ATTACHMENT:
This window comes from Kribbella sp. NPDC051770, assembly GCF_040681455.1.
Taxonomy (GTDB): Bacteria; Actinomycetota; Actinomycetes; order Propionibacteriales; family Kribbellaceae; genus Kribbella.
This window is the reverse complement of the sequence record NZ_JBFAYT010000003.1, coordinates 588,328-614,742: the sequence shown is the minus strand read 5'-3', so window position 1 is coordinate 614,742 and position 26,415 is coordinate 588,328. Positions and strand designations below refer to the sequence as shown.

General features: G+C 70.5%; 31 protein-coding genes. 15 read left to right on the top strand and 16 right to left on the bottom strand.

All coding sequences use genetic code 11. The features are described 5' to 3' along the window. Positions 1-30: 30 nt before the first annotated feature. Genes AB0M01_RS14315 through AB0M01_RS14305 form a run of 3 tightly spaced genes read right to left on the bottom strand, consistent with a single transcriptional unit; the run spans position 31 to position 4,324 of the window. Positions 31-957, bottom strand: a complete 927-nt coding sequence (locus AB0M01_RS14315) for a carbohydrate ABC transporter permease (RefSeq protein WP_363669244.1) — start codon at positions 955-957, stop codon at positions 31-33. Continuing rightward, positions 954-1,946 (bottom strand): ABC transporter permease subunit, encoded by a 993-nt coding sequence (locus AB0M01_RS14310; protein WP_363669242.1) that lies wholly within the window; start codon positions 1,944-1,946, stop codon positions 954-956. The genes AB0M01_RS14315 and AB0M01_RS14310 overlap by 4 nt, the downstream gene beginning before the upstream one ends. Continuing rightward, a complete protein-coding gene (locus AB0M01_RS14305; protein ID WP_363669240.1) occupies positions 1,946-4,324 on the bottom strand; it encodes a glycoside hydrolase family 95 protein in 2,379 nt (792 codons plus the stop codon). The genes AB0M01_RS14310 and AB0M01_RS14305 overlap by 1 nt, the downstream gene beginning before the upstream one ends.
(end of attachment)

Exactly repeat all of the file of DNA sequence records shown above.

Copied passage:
This window comes from Kribbella sp. NPDC051770, assembly GCF_040681455.1.
Taxonomy (GTDB): Bacteria; Actinomycetota; Actinomycetes; order Propionibacteriales; family Kribbellaceae; genus Kribbella.
This window is the reverse complement of the sequence record NZ_JBFAYT010000003.1, coordinates 588,328-614,742: the sequence shown is the minus strand read 5'-3', so window position 1 is coordinate 614,742 and position 26,415 is coordinate 588,328. Positions and strand designations below refer to the sequence as shown.

General features: G+C 70.5%; 31 protein-coding genes. 15 read left to right on the top strand and 16 right to left on the bottom strand.

All coding sequences use genetic code 11. The features are described 5' to 3' along the window. Positions 1-30: 30 nt before the first annotated feature. Genes AB0M01_RS14315 through AB0M01_RS14305 form a run of 3 tightly spaced genes read right to left on the bottom strand, consistent with a single transcriptional unit; the run spans position 31 to position 4,324 of the window. Positions 31-957, bottom strand: a complete 927-nt coding sequence (locus AB0M01_RS14315) for a carbohydrate ABC transporter permease (RefSeq protein WP_363669244.1) — start codon at positions 955-957, stop codon at positions 31-33. Continuing rightward, positions 954-1,946 (bottom strand): ABC transporter permease subunit, encoded by a 993-nt coding sequence (locus AB0M01_RS14310; protein WP_363669242.1) that lies wholly within the window; start codon positions 1,944-1,946, stop codon positions 954-956. The genes AB0M01_RS14315 and AB0M01_RS14310 overlap by 4 nt, the downstream gene beginning before the upstream one ends. Continuing rightward, a complete protein-coding gene (locus AB0M01_RS14305; protein ID WP_363669240.1) occupies positions 1,946-4,324 on the bottom strand; it encodes a glycoside hydrolase family 95 protein in 2,379 nt (792 codons plus the stop codon). The genes AB0M01_RS14310 and AB0M01_RS14305 overlap by 1 nt, the downstream gene beginning before the upstream one ends.